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Trauma surgeon fights gun violence outside of ER: Communities I treat ‘are suffering from disease and violence'

Dr. Brian Williams argues the country needs a new approach to stem gun violence, an approach that focuses on issues upstream in the community.
Parkland Dr. Brian Williams was one of on-call trauma surgeons on July 7, 2016 in Dallas.

DALLAS — He could be one of the most recognizable trauma surgeons in the country, a distinction born out of tragedy after a night that change him and the city of Dallas forever.

He was on duty the night five police officers were killed in an ambush in downtown Dallas.

It is because of his unique perspective at the intersection of race, violence and medicine that Dr. Brian Williams argues the country needs a new approach to stem gun violence, an approach that focuses on issues upstream in the community.

“So, you know, 24 hours after we finish recording this podcast, 50% of the firearm homicides in the United States will be young Black men,” Williams said on Y’all-itics.

To listen to the full conversation on this week's episode of Y'all-itics, subscribe wherever you get your podcasts: Apple Podcasts | Google Play | Spotify | Stitcher Amazon Music

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Williams has also worked in Atlanta and Chicago, large urban areas familiar with gun violence. He said the firearms deaths he’s seen in those cities and Dallas have been predominately young, Black males.

“So that’s what I’m seeing day-to-day and for me as a Black doctor, I feel a certain connection with the victims and their families,” he said. “That really motivates me to get up out of my bed every day to continue the work I do despite the incessant tragedies.”

It is that experience that led him on this journey to speak out and become what some might call an "activist surgeon."

“I’m not here to eliminate gun ownership,” he stressed on Y’all-itics. “But the violence that comes with firearms, that is something I’m working to eliminate.”

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One of Dr. Williams’ favorite quotes is that society is just fixing holes that bullets are creating, we’re not preventing anything.

That’s part of the reason he argues it’s a public health problem. Williams said our focus and effort should be identifying what makes a community violence-prone and dealing with the host of medical, economic and housing disparities that lead to violence in the first place.

“If you take the ZIP code around Dallas or in Chicago and look for, okay, what are the healthcare disparities in this area? You’ll probably find late stage cancer diagnosis, uncontrolled diabetes, uncontrolled hypertension,” he argued. “Okay, where’s the violence occurring? Oh, the gun violence is occurring in the exact same ZIP codes.”

Dr. Williams said part of the solution must be convincing public officials to enact policies that address these real issues inside communities.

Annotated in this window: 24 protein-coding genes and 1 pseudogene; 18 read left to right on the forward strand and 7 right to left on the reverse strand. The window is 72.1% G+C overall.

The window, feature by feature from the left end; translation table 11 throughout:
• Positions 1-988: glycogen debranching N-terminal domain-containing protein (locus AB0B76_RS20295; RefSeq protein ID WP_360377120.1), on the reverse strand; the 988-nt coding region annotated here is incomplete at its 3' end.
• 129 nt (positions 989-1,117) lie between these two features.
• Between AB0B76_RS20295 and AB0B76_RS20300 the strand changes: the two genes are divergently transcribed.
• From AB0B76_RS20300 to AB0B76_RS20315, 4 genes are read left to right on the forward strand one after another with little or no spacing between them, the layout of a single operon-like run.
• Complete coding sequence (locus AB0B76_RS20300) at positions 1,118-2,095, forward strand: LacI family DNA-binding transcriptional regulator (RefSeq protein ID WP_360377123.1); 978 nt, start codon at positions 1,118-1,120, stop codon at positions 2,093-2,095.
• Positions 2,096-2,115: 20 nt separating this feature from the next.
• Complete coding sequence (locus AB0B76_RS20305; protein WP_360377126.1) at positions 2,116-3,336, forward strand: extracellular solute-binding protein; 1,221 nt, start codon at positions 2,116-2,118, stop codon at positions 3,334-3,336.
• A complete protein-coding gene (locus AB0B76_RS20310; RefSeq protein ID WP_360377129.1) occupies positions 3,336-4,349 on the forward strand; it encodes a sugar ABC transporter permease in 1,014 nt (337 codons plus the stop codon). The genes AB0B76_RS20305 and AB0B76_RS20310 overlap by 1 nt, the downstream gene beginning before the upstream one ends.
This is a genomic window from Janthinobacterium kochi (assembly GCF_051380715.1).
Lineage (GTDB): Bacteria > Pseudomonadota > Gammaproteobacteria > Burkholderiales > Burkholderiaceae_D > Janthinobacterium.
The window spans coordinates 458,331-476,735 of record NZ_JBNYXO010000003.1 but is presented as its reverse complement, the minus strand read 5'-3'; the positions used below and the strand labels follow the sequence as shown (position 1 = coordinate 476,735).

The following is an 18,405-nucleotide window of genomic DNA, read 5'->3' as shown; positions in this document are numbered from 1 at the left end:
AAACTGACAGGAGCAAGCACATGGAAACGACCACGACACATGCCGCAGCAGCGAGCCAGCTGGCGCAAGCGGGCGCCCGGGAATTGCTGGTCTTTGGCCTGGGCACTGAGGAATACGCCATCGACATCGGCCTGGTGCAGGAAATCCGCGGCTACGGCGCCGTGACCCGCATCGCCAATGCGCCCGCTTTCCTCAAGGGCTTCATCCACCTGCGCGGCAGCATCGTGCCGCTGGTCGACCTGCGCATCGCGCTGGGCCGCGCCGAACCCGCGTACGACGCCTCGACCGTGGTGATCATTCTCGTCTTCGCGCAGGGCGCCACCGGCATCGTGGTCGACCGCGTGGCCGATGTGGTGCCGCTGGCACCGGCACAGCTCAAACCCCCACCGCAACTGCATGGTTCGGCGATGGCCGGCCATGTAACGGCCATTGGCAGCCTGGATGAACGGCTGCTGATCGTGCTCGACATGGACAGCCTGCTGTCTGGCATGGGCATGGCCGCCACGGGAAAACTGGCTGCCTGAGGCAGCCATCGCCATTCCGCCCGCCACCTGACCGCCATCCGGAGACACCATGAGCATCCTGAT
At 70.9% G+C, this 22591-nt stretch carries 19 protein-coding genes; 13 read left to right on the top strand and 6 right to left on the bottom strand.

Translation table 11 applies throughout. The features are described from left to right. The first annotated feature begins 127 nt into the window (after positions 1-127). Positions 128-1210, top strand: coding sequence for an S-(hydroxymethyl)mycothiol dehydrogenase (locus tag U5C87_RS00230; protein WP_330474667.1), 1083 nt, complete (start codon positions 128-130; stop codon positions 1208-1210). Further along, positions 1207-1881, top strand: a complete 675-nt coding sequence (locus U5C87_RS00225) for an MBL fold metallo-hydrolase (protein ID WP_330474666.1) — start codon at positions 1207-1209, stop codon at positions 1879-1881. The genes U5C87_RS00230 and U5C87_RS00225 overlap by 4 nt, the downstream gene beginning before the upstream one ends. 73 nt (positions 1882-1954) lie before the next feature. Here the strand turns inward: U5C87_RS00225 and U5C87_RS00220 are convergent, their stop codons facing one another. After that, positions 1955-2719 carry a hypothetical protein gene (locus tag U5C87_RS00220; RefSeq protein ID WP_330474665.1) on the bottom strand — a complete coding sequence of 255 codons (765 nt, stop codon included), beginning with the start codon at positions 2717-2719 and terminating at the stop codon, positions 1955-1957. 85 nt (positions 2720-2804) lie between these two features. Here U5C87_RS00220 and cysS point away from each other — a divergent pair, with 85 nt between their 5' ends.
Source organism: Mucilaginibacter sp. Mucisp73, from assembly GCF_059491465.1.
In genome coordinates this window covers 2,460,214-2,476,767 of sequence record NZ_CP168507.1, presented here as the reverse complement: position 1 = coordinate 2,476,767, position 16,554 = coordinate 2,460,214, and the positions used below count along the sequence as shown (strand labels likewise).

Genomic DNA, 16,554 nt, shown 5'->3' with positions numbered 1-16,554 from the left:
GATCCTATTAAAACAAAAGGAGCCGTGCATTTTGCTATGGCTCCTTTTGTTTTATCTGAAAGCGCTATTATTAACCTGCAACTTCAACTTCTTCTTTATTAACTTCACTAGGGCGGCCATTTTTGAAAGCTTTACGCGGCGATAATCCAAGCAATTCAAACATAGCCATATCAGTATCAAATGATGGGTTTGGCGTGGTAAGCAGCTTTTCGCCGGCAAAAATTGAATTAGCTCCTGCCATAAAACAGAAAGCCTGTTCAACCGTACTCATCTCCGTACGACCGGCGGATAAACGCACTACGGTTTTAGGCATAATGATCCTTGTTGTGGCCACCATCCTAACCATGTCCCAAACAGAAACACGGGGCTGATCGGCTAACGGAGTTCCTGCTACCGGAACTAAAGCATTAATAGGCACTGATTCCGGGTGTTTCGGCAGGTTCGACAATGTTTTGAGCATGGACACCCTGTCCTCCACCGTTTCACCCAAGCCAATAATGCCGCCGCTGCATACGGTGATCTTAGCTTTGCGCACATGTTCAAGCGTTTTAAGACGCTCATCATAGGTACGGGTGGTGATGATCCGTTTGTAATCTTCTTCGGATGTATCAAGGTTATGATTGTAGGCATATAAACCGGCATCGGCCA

He argued mitigating gun violence cannot be achieved with the same public health approach used for other campaigns designed to prevent deaths, such as seat belt laws or requiring helmets on motorcycles.

Dr. Williams said those are binary decisions people make: will I buckle, yes or no.

But gun violence entails many other issues that must be taken into account, such as the constitutional right to own a gun and the identity baked into gun ownership.

He said you even have to consider the fact that there are many different types of gun violence, from suicide to partner violence to mass shootings.

“And each of those will require a different sort of approach to get to the root cause of what’s leading to that sort of violence.”

As for the infamous evening that led to much of this clarity, Dr. Williams was the trauma surgeon on duty at Parkland Hospital in Dallas the night of the police ambush on July 7, 2016. Five officers died that night and several others were wounded. The shooter was killed during a standoff.

“What happened after that event was I really had to think about what my role was as a doctor in the hospital, what my role was in society and health, contributing to making this world a better place. And I had some conflicting emotions about policing and systemic racism that were kind of, they’re definitely mixed up with that event.”

RELATED: The ambush: Overview of one of Dallas' darkest days

His role changed as a dad as well after that event. Dr. Williams said he became conscious of trying to model his behavior for his daughter.

That includes often picking up the tab for police officers who may be dining in the same restaurant as them.

“As my daughter got older and started watching me, I really thought you know, she should see me interact positively with law enforcement, because I did not have this sort of trust,” he said. “So, I wouldn’t have her watch me pick up the tabs. I would introduce her to police officers whenever I could, just so she could see the uniform and know it’s a safe place to go.”